Whether it was its iconic status as the symbol of the East-West divide or simply memorable among younger generations for its toppling in 1989, the Berlin Wall was one of the most important and significant landmarks of the Twentieth Century. Constructed by the East German government in late 1961 as a way to prevent its citizens from fleeing to the West, the wall stood for almost three decades and stood as a stark reminder of the cultural and political differences of the old Soviet bloc and Western Europe.
The wall stood 12 feet in height and spanned over 87 miles around the city, with its entire length fortified with guard posts. Blocks of land were designated as “no-go” areas: anyone daring to cross the land or attempt to scale the wall was at risk of execution, with an estimated 100 people losing their lives during the 28 years that the Wall was formally in place. The wall was upgraded several times during its lifetime to add extra features or reinforcements.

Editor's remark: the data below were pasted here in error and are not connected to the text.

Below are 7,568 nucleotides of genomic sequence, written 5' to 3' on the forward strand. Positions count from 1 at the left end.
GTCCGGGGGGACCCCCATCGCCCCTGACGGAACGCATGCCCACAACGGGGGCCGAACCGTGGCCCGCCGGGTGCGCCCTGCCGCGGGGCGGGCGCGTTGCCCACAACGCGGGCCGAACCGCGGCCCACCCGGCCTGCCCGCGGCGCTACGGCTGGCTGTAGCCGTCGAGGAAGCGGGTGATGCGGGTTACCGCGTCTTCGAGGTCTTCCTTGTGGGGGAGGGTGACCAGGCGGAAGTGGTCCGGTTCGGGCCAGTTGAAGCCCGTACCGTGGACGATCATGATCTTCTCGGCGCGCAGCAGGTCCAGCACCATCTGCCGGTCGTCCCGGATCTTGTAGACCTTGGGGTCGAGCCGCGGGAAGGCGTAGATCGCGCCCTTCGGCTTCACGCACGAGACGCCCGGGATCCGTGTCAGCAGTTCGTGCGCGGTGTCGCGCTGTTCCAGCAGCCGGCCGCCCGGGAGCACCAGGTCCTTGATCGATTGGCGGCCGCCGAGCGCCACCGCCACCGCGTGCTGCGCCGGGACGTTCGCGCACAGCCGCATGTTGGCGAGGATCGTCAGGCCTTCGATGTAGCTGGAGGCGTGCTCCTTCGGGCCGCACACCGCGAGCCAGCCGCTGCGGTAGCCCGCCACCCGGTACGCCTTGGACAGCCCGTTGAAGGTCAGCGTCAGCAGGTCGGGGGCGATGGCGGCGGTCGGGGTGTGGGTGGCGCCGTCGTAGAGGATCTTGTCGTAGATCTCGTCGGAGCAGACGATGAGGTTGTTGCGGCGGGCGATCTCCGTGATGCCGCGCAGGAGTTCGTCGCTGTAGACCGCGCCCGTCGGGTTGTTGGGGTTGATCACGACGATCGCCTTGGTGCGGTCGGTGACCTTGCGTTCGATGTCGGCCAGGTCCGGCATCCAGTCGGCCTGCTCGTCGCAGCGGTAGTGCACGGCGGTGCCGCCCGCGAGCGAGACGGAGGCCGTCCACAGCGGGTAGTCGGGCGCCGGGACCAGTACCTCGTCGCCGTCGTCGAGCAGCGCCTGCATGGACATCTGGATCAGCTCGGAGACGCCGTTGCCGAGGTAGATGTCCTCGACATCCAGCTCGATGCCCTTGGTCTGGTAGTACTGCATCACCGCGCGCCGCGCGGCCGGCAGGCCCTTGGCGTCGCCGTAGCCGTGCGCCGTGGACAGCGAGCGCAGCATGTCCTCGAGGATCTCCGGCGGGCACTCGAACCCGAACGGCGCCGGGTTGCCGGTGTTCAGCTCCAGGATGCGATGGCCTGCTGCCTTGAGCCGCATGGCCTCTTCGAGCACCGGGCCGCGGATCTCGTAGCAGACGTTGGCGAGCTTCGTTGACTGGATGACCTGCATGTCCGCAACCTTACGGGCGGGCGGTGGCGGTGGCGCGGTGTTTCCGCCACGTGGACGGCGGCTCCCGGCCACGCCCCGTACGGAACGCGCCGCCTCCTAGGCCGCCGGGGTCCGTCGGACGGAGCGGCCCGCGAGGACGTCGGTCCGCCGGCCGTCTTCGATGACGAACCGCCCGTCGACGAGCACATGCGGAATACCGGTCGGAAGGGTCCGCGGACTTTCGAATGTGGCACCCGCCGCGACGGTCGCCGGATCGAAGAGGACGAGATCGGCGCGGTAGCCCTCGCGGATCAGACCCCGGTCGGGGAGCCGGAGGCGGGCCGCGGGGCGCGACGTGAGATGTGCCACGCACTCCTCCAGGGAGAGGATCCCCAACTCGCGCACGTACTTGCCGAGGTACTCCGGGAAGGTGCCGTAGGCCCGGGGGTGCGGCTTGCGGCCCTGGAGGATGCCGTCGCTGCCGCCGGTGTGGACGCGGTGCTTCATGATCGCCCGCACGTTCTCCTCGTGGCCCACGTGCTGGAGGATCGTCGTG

Berlin E-card – Avis
In 1989, the East German government finally relented its policy and allowed its citizens to pass over to the West – parts of the wall were torn down amidst scenes of wild celebrations (remember the monumental sight of Baywatch star David Hasselhoff serenading the masses?), and in 1990 the remainder of the wall was destroyed as a physical message of the completion of German reunification.
Editor’s Note: This E-Card is brought to you by Avis Car Hire